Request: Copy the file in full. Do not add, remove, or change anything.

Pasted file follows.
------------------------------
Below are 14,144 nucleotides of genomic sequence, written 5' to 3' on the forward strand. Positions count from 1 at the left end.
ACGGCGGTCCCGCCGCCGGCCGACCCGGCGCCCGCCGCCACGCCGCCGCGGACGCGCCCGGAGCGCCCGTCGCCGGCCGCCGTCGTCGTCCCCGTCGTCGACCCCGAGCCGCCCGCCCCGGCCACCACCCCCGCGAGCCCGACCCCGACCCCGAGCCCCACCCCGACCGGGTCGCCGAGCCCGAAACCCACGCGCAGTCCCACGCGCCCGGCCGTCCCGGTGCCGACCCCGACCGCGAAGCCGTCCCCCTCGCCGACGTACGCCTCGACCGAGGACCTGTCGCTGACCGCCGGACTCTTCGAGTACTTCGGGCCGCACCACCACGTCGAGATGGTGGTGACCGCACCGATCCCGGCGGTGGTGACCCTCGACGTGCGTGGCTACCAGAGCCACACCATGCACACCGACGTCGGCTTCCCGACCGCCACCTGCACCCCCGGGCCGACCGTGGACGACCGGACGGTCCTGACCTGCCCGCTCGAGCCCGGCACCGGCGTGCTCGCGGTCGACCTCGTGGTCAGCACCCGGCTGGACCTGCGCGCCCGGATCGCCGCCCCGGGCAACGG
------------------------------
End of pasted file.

Below are 14,144 nucleotides of genomic sequence, written 5' to 3' on the forward strand. Positions count from 1 at the left end.
ACGGCGGTCCCGCCGCCGGCCGACCCGGCGCCCGCCGCCACGCCGCCGCGGACGCGCCCGGAGCGCCCGTCGCCGGCCGCCGTCGTCGTCCCCGTCGTCGACCCCGAGCCGCCCGCCCCGGCCACCACCCCCGCGAGCCCGACCCCGACCCCGAGCCCCACCCCGACCGGGTCGCCGAGCCCGAAACCCACGCGCAGTCCCACGCGCCCGGCCGTCCCGGTGCCGACCCCGACCGCGAAGCCGTCCCCCTCGCCGACGTACGCCTCGACCGAGGACCTGTCGCTGACCGCCGGACTCTTCGAGTACTTCGGGCCGCACCACCACGTCGAGATGGTGGTGACCGCACCGATCCCGGCGGTGGTGACCCTCGACGTGCGTGGCTACCAGAGCCACACCATGCACACCGACGTCGGCTTCCCGACCGCCACCTGCACCCCCGGGCCGACCGTGGACGACCGGACGGTCCTGACCTGCCCGCTCGAGCCCGGCACCGGCGTGCTCGCGGTCGACCTCGTGGTCAGCACCCGGCTGGACCTGCGCGCCCGGATCGCCGCCCCGGGCAACGG